Wednesday, April 25, 2012

A Farm Raised Education

Alright y'all I am fixing to do a little rantin' and ravin' so bear with me. I think I should start this out with the fact that I am not a big follower of politics, but this just stuck a nerve and well here we go...

In between classes today I was killing time like most other college students (on facebook) when I stumbled on an article. If y'all haven't seen this already take a look at it. Granted I have not researched much into the subject matter, but it is not looking good. Here is a little summary, but you can get the entire article by clicking here.

A proposal from the Obama administration to prevent children from doing farm chores has drawn plenty of criticism from rural-district members of Congress. But now it’s attracting barbs from farm kids themselves. The Department of Labor is poised to put the finishing touches on a rule that would apply child-labor laws to children working on family farms, prohibiting them from performing a list of jobs on their own families’ land. Under the rules, children under 18 could no longer work “in the storing, marketing and transporting of farm product raw materials.” “Prohibited places of employment,” a Department press release read, “would include country grain elevators, grain bins, silos, feed lots, stockyards, livestock exchanges and livestock auctions.” The new regulations, first proposed August 31 by Labor Secretary Hilda Solis, would also revoke the government’s approval of safety training and certification taught by independent groups like 4-H and FFA, replacing them instead with a 90-hour federal government training course.

Being raised in the country I would not of had it any other way. I think children of today's generation are going to be missing out on valuable educations if this proposal passes. A good work ethic and responsibility are two of the many lessons I learned growing up in the country and would NOT change it for the world. The many lessons I learned helped to develop me into the person I am today and helped me get to where I am at in my life today.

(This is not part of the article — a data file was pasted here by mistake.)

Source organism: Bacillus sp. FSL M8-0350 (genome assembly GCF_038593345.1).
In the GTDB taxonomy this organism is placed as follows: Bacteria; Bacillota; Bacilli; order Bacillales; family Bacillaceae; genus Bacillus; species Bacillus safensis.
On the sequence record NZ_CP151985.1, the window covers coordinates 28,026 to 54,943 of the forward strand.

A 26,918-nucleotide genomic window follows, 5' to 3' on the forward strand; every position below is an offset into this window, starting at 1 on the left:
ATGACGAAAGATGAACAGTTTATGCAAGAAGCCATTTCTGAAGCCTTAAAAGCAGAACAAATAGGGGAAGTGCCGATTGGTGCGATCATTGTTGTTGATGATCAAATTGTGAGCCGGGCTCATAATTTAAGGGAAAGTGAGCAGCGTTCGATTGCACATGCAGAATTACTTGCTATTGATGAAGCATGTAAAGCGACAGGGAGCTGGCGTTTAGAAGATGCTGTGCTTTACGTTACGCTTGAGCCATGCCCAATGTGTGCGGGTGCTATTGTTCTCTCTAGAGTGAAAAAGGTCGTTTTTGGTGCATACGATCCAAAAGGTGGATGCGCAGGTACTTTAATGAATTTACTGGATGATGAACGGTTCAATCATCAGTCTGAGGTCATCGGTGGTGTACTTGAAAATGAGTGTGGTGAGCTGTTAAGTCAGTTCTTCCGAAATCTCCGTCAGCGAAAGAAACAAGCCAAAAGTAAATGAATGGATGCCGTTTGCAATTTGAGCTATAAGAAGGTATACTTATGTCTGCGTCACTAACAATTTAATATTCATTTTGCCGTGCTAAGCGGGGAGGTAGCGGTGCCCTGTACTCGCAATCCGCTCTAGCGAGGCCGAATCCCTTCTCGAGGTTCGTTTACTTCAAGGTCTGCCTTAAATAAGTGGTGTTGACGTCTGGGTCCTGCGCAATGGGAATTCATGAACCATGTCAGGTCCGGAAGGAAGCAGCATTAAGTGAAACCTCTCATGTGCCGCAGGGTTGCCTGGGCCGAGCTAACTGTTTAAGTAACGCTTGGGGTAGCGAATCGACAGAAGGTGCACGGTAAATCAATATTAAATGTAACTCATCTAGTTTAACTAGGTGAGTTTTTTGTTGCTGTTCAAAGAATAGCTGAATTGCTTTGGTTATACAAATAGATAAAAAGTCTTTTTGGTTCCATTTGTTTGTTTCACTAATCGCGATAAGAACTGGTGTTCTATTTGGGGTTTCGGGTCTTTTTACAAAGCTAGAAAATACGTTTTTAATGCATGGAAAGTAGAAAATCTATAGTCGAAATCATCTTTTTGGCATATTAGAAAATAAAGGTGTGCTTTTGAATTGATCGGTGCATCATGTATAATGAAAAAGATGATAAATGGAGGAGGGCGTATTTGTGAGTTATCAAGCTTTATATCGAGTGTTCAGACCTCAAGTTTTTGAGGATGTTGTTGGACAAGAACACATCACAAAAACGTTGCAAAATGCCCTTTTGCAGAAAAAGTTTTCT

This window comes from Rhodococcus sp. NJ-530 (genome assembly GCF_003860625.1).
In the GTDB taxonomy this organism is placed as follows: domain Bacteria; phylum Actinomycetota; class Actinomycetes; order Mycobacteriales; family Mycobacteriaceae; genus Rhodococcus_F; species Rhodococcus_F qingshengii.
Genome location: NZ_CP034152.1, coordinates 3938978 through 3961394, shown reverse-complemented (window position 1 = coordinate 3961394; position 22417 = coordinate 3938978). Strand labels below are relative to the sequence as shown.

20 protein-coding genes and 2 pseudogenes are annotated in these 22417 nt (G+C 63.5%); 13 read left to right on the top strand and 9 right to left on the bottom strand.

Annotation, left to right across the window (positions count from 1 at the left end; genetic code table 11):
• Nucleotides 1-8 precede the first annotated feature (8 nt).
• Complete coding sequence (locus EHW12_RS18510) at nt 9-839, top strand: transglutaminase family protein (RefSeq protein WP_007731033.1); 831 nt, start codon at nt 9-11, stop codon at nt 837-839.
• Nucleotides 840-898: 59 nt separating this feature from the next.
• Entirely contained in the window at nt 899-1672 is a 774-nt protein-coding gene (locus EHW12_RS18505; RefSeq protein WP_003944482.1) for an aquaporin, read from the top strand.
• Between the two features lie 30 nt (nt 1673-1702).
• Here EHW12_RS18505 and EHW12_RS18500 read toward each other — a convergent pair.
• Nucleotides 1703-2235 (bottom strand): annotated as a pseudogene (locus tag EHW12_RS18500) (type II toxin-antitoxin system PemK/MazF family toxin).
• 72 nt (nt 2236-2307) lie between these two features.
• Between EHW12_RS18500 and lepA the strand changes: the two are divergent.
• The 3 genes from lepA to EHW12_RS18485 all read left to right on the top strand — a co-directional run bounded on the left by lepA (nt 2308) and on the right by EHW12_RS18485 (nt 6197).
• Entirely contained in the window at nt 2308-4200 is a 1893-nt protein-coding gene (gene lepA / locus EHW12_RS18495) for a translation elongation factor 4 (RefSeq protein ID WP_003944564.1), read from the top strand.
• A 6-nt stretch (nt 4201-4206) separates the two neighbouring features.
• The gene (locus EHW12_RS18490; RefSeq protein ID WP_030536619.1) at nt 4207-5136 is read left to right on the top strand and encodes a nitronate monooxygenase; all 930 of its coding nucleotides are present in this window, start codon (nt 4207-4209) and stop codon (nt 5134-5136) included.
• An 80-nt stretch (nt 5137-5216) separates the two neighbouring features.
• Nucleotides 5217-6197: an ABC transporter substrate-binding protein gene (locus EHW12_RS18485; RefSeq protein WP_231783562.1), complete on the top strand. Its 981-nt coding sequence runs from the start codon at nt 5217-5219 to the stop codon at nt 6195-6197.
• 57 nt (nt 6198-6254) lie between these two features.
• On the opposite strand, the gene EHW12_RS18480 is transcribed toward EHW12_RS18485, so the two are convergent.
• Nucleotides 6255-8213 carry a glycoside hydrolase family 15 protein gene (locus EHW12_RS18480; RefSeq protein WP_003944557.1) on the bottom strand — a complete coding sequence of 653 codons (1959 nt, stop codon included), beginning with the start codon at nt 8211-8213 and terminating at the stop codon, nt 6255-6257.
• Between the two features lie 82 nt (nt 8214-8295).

If you were to tell 9 year olds of today's generation that they had to wake up every morning to go out and work with their animals (usually for a couple hours), then feed them before it got too hot. After the animals were fed, they had to clean the pens and barns before they could start their day, how do you think they would respond? Probably not good is my guess. Well then you tell them you have to repeat the same process every night as well.

I can imagine there would be a lot of whining and arguing from the kids. I was raised this way and I am not going to lie, sometimes I really did not want to get out of bed to go feed the animals, but I did it because that was how I was raised. Many times the animals got fed before I ate dinner, this was just how things were. I treasure every one of my memories of being raised in the country and I would NOT of had it any other way. Not only did I develop a work ethic and a sense of responsibility, but I also developed manners and respect which seem to be lacking from today's generation.

I think that children should be expected to do much more than sit on their butt all day eating unhealthy food and playing video games. I was expected to take care of thousands of dollars worth of animals at a young age and put their well being ahead of mine most of the time and I turned out just fine, for the most part :). 

Not only would this proposal affect on the agriculture industry as a whole, but also our youth's 4H and FFA programs as well. These student led organizations have developed some of the nation's finest leaders over the years would see a decrease in enrollment with this proposal. This is just another step of the way our nation is leaning in the wrong direction.

Well I have had a nice little rant and rave here, but I guess that is what happens when you are passionate about something. PLEASE read more about this proposal and spread the word to your friend's and family. Our nation's future in agriculture is in your hands.

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